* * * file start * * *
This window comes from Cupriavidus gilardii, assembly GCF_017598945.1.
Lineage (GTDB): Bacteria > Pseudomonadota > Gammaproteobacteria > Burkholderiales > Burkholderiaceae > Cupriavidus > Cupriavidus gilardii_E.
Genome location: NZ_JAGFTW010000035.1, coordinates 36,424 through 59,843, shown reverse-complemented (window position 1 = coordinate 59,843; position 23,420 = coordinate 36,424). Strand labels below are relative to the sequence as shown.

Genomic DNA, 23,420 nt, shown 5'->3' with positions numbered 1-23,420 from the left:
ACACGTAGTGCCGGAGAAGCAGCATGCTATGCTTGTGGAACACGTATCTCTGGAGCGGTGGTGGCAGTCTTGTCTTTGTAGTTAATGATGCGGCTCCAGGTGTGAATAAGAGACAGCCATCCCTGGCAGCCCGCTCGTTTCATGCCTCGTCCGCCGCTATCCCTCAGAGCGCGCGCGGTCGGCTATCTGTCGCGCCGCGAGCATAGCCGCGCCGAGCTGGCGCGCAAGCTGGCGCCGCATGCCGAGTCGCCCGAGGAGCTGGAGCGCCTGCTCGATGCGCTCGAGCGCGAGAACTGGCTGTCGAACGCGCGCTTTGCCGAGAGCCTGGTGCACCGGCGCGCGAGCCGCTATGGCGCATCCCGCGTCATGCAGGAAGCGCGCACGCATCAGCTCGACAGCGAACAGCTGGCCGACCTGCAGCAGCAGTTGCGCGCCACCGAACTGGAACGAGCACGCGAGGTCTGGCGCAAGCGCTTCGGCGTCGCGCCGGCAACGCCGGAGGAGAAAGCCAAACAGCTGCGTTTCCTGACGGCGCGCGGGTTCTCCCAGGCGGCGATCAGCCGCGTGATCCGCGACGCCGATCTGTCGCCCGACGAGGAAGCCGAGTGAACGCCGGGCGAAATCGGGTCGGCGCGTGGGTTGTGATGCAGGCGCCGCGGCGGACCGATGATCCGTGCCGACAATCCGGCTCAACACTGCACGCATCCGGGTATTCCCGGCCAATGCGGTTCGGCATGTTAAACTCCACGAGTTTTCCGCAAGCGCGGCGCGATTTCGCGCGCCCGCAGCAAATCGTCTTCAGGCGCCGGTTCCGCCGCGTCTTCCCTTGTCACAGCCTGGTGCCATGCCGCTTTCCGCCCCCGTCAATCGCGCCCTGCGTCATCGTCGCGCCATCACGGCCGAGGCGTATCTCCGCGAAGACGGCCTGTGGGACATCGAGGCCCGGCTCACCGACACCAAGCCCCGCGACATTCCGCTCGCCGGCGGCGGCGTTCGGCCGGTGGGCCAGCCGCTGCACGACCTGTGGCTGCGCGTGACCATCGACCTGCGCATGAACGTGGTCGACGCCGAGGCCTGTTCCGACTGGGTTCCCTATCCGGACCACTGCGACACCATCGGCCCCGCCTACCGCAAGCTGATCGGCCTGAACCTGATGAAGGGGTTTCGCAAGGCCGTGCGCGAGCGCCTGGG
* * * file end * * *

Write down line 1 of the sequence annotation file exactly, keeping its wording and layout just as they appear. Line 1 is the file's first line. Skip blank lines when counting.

This window comes from Cupriavidus gilardii, assembly GCF_017598945.1.